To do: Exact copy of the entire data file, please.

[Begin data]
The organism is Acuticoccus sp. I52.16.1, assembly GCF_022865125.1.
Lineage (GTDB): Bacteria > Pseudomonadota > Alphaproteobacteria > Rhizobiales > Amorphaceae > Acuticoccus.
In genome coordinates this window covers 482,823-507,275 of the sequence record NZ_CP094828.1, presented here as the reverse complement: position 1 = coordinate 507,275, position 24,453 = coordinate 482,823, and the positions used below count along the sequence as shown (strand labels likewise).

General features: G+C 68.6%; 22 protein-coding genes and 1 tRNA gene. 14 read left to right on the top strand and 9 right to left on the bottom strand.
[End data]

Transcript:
The organism is Acuticoccus sp. I52.16.1, assembly GCF_022865125.1.
Lineage (GTDB): Bacteria > Pseudomonadota > Alphaproteobacteria > Rhizobiales > Amorphaceae > Acuticoccus.
In genome coordinates this window covers 482,823-507,275 of the sequence record NZ_CP094828.1, presented here as the reverse complement: position 1 = coordinate 507,275, position 24,453 = coordinate 482,823, and the positions used below count along the sequence as shown (strand labels likewise).

General features: G+C 68.6%; 22 protein-coding genes and 1 tRNA gene. 14 read left to right on the top strand and 9 right to left on the bottom strand.